Eric's Heroes: One son's enduring tribute to his mom
The luckiest boys in the word know that their mother's love for them is true and constant. It will never waver, never falter, never die.
That was the way it was at the Resch house.
Then the family lost its most precious treasure: Its wife and mother.
But the way one of the sons created a tribute to his mom that has made a difference. It went viral. More important, it reminded sons everywhere to call their mom and tell her she is loved.
She had lived in a boys' house. There were four of them, after all,
"It was a boys' house," said dad Jim Resch. "We were very comfortable about being a boys' house.'
Josh, one of those boys, says it was crazy growing up with all those boys around.
Deborah Resch was beaming in the middle of it all.
"She was our best friend," said son Zach. "She did way more than enough."
She was also full of self-doubt and low on self-esteem.
"We'd tell her, 'You know, you're amazing. You're great. Thank you for being such a great mom,' " said son Josh. "She just never took it in that way. She was like, 'Why do think I'm so great?' It's like she never saw how great she way."
She had a heart attack in September. She bounced back, though she had to learn to write again.
Deborah Resch was also scared.
"Somehow deep down she knew she didn't have much time left, so she was setting things up," Jim Resch says.
She started a monthly game night to get everyone together. She had talks with each of the boys.
Jim Resch remembers what she said, "Make sure if there's anything that ever happened to her, to make sure the boys would all stay together. Keep in contact...Stay close...and take care of me."
Then came Jan. 14. Thomas Resch, the youngest of the boys, was moving out. He was the last to leave.
"Being the runt, I was always known as the momma's boy," Thomas says. "That's how it was."
That day Deborah had another heart attack. Her boys gathered around her at the hospital and prayed. But she didn't make it.
Two days later, Thomas moved his boxes into his new home. There was an envelope. There was a note on it, written in his mother's shaky handwriting on the day she died.
"I'm going to miss you A LOT!" she wrote. "I love you Pic, Mom."
Pic is short for Pickle. That's what his mom called him.
"Then I saw the mail and was looking through it, then I saw my bank statement. On the envelope she wrote the note to me, and so it felt like it hit even harder because it was after the fact," Thomas said,
Thomas wanted his mom to be a part of him. He made an appointment with a tattoo artist. Then he got an idea.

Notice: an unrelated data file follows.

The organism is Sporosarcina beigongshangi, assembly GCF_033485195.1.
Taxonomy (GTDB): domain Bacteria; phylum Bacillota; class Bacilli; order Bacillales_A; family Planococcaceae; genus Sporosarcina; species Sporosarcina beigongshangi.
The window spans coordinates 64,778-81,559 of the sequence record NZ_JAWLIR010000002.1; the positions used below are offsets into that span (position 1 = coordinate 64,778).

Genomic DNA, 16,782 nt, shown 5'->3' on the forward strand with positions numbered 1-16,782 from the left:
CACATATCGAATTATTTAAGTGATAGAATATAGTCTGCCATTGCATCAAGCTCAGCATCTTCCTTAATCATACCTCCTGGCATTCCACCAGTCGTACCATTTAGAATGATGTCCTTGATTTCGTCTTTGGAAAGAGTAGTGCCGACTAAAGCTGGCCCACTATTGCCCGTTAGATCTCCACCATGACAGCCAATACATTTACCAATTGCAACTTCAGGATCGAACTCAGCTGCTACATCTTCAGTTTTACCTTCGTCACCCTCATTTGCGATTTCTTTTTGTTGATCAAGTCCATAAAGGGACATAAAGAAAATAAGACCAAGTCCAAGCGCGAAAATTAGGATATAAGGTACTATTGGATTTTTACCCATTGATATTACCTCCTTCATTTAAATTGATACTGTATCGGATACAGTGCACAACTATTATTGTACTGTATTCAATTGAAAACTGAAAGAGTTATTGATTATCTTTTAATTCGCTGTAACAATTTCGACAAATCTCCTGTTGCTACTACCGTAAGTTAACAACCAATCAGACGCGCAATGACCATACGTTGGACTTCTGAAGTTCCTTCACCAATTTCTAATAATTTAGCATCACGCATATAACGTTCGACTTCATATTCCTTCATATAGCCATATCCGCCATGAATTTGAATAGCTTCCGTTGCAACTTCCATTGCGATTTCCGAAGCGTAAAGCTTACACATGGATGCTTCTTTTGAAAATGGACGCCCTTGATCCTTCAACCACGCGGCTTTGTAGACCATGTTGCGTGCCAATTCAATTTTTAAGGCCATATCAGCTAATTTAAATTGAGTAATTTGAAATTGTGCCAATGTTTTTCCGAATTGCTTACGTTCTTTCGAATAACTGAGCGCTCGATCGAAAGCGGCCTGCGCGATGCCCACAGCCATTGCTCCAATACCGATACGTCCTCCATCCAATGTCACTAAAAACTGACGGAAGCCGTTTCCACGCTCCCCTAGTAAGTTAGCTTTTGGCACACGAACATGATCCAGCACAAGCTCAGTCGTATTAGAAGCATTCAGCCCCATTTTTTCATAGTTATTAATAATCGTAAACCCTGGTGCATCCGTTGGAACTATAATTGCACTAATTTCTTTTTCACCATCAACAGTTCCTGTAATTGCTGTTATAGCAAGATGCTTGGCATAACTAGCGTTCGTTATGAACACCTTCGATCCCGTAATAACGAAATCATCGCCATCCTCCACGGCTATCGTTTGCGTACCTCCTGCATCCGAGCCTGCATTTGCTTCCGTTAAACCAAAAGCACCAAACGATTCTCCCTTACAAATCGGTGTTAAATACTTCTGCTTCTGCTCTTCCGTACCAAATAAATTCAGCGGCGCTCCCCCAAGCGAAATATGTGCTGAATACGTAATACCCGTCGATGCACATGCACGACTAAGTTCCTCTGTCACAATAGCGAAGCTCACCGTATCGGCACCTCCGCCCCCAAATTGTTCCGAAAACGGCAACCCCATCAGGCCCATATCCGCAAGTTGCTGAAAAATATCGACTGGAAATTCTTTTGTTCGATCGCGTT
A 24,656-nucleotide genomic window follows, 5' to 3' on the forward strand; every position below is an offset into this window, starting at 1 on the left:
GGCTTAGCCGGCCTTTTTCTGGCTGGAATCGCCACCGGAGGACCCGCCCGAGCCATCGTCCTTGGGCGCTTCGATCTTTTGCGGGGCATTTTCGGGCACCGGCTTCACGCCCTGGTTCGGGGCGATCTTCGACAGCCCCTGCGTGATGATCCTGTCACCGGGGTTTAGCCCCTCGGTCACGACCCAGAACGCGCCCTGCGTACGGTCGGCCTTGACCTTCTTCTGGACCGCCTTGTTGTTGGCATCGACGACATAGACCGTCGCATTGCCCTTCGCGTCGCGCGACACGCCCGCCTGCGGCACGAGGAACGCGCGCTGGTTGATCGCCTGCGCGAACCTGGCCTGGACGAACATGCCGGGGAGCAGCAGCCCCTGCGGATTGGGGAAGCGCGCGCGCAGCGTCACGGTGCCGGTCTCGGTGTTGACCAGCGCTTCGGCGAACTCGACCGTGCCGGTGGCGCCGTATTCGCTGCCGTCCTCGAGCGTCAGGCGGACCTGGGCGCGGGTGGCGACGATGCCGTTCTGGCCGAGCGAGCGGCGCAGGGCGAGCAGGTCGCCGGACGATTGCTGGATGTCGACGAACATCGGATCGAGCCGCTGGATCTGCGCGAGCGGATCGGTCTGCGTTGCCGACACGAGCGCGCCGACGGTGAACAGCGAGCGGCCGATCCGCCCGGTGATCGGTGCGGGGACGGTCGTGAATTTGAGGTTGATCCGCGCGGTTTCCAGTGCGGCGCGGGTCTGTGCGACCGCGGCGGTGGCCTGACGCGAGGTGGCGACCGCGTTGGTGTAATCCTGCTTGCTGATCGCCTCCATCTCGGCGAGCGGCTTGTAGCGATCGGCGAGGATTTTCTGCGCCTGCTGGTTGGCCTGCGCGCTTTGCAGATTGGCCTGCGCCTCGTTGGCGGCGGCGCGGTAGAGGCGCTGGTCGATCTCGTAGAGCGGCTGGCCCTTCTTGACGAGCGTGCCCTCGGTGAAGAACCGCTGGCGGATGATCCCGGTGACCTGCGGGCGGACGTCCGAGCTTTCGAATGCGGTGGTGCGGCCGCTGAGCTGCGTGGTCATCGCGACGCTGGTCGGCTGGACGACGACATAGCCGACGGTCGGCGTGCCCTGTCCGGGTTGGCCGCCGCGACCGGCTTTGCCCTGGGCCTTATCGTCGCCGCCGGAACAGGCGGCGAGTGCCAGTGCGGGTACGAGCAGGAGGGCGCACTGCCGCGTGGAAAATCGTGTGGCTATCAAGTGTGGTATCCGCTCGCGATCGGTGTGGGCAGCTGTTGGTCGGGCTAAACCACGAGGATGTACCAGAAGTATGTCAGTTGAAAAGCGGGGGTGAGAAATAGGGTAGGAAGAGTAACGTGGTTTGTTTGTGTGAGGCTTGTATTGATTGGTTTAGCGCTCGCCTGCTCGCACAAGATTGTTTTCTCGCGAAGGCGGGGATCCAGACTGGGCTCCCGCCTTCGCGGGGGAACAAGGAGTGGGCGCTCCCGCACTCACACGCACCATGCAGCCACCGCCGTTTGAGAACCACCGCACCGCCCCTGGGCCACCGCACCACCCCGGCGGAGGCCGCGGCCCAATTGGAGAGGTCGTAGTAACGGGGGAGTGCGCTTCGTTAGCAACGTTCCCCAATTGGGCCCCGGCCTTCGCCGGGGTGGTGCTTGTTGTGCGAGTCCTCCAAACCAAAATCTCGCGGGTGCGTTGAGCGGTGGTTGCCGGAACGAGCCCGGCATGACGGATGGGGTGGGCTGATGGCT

He got his mom's Fitbit and took a screen shot of her final heartbeat. He wanted to make that the tattoo, along with his mom's note to him.
"I already had my tattoo appointment all set up, and I pretty much just told him to put that heart rate in between the two parts of the note she wrote me," Thomas says.
Then the magic happened. He tweeted out a photo of his tattoo.
"So everyone was reposting it to all these different social media platforms," Thomas says. "And those were reaching 200,000 people."
The tattoo, Thomas says, was like wildfire and "just spread everywhere."
Buzzfeed did a story and Woman's World. There was Yahoo News and the Irish News.
People were reaching out to Thomas. He had touched them.
"I can't tell you how many people were like, 'I'm calling my mom right now' ... 'I'm on my way to give Mom a hug.' 'I'm going to see Mom.' I just feel like so many people take their parents for granted, when I know, like, no one will ever love me as much as my parents do, and that's the one thing I'll never forget."
Thomas, Jim and all of the them have been overwhelmed by the reaction to the tattoo.
Deborah was a shy, loving mother who didn't always feel good about herself. But wouldn't she laugh to know that she inspired people all over the world to give their moms a hug and tell them that they are loved?
After all, the luckiest moms in the word know that their children's's love for them is true and constant. It will never waver, never falter, never die.
Editor's Note: "Eric's Heroes" is a weekly series airing every Wednesday on KOMO News in the 6 p.m. newscast. If you have a good story about a good person doing good things for the right reasons, share it with Eric by sending an email to firstname.lastname@example.org.